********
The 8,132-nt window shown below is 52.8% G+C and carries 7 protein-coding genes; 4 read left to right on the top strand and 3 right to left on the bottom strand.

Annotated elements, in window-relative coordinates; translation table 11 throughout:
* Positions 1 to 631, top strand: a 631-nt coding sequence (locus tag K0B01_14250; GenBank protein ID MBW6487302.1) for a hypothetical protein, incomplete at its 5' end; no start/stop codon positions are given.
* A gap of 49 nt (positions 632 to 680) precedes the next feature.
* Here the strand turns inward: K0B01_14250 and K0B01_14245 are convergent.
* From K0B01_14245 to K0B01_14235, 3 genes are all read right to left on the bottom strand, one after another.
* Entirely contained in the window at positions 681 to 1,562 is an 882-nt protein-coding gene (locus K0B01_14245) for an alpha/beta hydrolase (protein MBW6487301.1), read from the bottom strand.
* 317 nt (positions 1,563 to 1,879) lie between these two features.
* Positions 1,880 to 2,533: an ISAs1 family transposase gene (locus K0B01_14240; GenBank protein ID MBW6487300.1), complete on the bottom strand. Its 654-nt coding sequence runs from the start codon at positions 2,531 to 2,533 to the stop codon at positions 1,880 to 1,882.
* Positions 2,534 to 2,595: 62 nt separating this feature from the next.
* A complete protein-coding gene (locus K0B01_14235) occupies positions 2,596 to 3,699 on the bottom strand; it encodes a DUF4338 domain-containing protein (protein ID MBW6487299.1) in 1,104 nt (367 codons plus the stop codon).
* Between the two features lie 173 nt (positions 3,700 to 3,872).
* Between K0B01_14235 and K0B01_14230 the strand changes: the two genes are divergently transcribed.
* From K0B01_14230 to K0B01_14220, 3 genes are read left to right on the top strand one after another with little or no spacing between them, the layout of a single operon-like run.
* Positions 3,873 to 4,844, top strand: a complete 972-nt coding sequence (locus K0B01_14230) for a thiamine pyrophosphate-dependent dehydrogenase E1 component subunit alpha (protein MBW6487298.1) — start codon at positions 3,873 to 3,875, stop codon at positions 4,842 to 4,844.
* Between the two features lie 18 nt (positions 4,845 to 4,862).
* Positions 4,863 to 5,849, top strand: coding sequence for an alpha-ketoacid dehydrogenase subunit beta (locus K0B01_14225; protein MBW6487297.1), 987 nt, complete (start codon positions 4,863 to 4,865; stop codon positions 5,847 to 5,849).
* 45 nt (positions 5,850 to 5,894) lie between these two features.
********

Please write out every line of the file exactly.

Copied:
The 8,132-nt window shown below is 52.8% G+C and carries 7 protein-coding genes; 4 read left to right on the top strand and 3 right to left on the bottom strand.

Annotated elements, in window-relative coordinates; translation table 11 throughout:
* Positions 1 to 631, top strand: a 631-nt coding sequence (locus tag K0B01_14250; GenBank protein ID MBW6487302.1) for a hypothetical protein, incomplete at its 5' end; no start/stop codon positions are given.
* A gap of 49 nt (positions 632 to 680) precedes the next feature.
* Here the strand turns inward: K0B01_14250 and K0B01_14245 are convergent.
* From K0B01_14245 to K0B01_14235, 3 genes are all read right to left on the bottom strand, one after another.
* Entirely contained in the window at positions 681 to 1,562 is an 882-nt protein-coding gene (locus K0B01_14245) for an alpha/beta hydrolase (protein MBW6487301.1), read from the bottom strand.
* 317 nt (positions 1,563 to 1,879) lie between these two features.
* Positions 1,880 to 2,533: an ISAs1 family transposase gene (locus K0B01_14240; GenBank protein ID MBW6487300.1), complete on the bottom strand. Its 654-nt coding sequence runs from the start codon at positions 2,531 to 2,533 to the stop codon at positions 1,880 to 1,882.
* Positions 2,534 to 2,595: 62 nt separating this feature from the next.
* A complete protein-coding gene (locus K0B01_14235) occupies positions 2,596 to 3,699 on the bottom strand; it encodes a DUF4338 domain-containing protein (protein ID MBW6487299.1) in 1,104 nt (367 codons plus the stop codon).
* Between the two features lie 173 nt (positions 3,700 to 3,872).
* Between K0B01_14235 and K0B01_14230 the strand changes: the two genes are divergently transcribed.
* From K0B01_14230 to K0B01_14220, 3 genes are read left to right on the top strand one after another with little or no spacing between them, the layout of a single operon-like run.
* Positions 3,873 to 4,844, top strand: a complete 972-nt coding sequence (locus K0B01_14230) for a thiamine pyrophosphate-dependent dehydrogenase E1 component subunit alpha (protein MBW6487298.1) — start codon at positions 3,873 to 3,875, stop codon at positions 4,842 to 4,844.
* Between the two features lie 18 nt (positions 4,845 to 4,862).
* Positions 4,863 to 5,849, top strand: coding sequence for an alpha-ketoacid dehydrogenase subunit beta (locus K0B01_14225; protein MBW6487297.1), 987 nt, complete (start codon positions 4,863 to 4,865; stop codon positions 5,847 to 5,849).
* 45 nt (positions 5,850 to 5,894) lie between these two features.